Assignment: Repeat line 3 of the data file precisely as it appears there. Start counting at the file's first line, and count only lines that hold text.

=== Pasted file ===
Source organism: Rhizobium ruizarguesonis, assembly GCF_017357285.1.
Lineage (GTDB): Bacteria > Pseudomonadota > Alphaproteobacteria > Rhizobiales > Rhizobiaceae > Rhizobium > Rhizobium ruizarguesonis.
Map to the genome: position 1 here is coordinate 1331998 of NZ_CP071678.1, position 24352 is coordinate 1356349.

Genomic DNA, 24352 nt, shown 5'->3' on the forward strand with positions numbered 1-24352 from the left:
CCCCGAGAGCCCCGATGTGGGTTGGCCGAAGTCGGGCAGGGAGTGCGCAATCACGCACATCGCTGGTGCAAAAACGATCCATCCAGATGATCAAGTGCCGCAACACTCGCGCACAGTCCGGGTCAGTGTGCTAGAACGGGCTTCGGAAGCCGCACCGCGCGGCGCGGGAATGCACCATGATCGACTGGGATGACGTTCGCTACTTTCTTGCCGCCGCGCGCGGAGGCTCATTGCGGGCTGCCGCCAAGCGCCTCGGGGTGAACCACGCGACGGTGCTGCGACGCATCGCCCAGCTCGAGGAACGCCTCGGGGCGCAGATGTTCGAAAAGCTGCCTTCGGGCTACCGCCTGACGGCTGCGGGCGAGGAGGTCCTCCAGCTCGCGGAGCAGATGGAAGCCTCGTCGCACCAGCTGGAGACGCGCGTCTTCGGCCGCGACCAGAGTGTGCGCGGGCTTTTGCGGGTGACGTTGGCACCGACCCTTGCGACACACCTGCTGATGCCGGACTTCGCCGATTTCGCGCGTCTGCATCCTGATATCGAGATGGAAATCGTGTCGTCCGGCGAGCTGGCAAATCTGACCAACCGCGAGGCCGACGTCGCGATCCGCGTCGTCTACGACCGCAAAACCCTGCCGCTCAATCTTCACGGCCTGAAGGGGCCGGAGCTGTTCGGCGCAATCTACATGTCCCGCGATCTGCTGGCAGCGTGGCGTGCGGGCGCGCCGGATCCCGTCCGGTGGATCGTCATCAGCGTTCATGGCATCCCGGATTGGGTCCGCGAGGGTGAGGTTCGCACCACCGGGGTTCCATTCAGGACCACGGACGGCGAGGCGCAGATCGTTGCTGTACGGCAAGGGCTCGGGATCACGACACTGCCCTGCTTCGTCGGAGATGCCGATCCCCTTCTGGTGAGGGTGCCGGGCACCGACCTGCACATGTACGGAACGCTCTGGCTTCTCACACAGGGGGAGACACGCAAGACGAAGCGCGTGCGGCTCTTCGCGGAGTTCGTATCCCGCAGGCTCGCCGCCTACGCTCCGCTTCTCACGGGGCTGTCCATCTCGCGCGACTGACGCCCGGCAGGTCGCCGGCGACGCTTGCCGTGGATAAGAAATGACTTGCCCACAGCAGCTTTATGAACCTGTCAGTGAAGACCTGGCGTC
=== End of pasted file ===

Map to the genome: position 1 here is coordinate 1331998 of NZ_CP071678.1, position 24352 is coordinate 1356349.